Glossary of Brexit Terms
- Adequacy decision – A decision by the EU on whether UK GDPR complies with EU law.
- C&E 48 – Simplified procedures for import or export.
- CHIEF (Customs Handling of Import and Export Freight) – The Customs Handling of Import and Export Freight (CHIEF) system records declarations to Customs of goods transported by land, air and sea. It allows importers, exporters and freight providers forwarders to complete customs information electronically.
- Commodity Code – This code is required to calculate the duties that an importer from the EU into the UK needs to pay. Find out about the Rules of Origin on the same page (https://madb.europa.eu/madb/euTariffs.htm).
- CTC (Common Transit Countries) – The Common Transit Convention is used for the movement of goods between or through Common Transit countries. The Common Transit countries are Iceland, Norway, Liechtenstein, Switzerland, Turkey, North Macedonia, and Serbia. The EU is also a member of the Common Transit Convention.
- Customs Declarations – An importer must normally submit a full customs declaration at the time goods enter the UK or EU, unless they are putting them into temporary storage.
- Duties/Excise Duties – Taxes paid on imports.
- Duty Deferment Account – Anyone who imports goods regularly can apply for a duty deferment account to delay paying most customs charges, including customs duty, excise duty, and import VAT.
- EEA – The European Economic Area (EEA), consists of the Member States of the European Union (EU) and three countries of the European Free Trade Association (EFTA) (Iceland, Liechtenstein and Norway; excluding Switzerland).
- EFTA – The European Free Trade Association (EFTA), is an intergovernmental organisation established in 1960 to promote free trade and economic integration to the benefit of its Member States. EFTA currently has four Member States Iceland, Liechtenstein, Norway and Switzerland.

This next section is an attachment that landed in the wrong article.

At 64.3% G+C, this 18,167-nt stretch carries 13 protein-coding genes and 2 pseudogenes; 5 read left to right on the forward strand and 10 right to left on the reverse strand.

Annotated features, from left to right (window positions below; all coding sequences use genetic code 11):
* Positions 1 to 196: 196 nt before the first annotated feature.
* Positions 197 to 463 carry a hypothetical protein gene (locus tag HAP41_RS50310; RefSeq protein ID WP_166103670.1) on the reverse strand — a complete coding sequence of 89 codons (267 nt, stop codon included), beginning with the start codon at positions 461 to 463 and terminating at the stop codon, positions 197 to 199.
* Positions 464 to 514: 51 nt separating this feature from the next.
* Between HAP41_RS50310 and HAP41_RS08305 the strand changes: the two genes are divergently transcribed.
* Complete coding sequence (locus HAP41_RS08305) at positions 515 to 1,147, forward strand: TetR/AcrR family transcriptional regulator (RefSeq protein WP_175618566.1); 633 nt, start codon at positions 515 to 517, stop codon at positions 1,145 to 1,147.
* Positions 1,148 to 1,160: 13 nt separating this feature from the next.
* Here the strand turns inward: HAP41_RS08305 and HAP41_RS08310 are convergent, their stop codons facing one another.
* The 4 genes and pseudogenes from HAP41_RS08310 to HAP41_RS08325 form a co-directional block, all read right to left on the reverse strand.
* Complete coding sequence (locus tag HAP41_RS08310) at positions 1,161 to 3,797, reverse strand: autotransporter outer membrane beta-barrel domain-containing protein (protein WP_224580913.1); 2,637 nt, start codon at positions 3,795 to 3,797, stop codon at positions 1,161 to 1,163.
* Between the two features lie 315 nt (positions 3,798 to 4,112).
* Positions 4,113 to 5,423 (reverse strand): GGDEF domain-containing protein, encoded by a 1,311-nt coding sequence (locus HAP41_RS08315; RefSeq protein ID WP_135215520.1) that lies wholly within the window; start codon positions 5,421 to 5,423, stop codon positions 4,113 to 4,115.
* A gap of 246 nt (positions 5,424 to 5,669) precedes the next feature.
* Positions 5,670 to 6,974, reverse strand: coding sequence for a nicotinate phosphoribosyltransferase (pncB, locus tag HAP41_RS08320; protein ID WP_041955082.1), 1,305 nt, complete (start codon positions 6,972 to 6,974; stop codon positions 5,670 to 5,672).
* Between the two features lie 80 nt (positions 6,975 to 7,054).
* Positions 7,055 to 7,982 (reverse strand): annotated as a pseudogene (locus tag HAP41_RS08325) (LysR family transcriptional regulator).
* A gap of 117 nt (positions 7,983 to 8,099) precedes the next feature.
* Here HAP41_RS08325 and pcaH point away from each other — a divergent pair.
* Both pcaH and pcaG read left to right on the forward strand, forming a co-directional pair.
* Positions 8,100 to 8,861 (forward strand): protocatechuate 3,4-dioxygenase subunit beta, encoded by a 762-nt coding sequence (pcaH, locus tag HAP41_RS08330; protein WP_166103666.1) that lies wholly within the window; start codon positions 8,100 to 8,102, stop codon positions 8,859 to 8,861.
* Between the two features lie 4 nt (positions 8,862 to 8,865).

- EU – A list of the 27 member states of the EU can be found here https://europa.eu/european-union/about-eu/countries_en#28members.
- EU Blue Card – An EU Blue Card gives certain highly-qualified workers from outside the EU the right to live and work in an EU country. The EU Blue Card applies in 25 of the 27 EU countries. It does not apply in Denmark and Ireland.
- EU (EORI) Number – Economic Operators Registration and Identification Number: businesses wishing to trade in the EU must use the EORI number as an identification number in all customs procedures.
- EUGO / Portals of Single Contact – Points of Single Contact (PSCs) are e-government portals that allow service providers to get the information they need and complete administrative procedures online. They are managed by the ‘EUGO network’ of national coordinators.
- EU Product Rules – Guidance on EU Product Rules can be found at https://ec.europa.eu/info/european-union-and-united-kingdom-forging-new-partnership/future-partnership/getting-ready-end-transition-period_en.
- European Single Market – The single market refers to the EU as one territory without any internal borders or other regulatory obstacles to the free movement of goods and services. The UK is not part of the Single Market.
- EU Settlement Scheme – See “Settled Status / Pre-Settled Status”.
- Export (and Import) Declarations – When importing and exporting, it is the exporter / importer’s responsibility to get enough information, in writing, regarding the accuracy or completeness of the information and statements required to draw up the customs declaration, the documents attached to the declaration, and compliance with the rules in force.
- FTAs – Free Trade Agreements.
- Freedom of Movement – The right to move freely through EU Member States. Freedom of Movement has ended for UK citizens.
- GATS – General Agreement on Trade in Services.
- GDPR / UK GDPR – GDPR is General Data Protection Regulation and refers to the EU rules. UK GDPR is the UK rules on General Date Protection Regulation.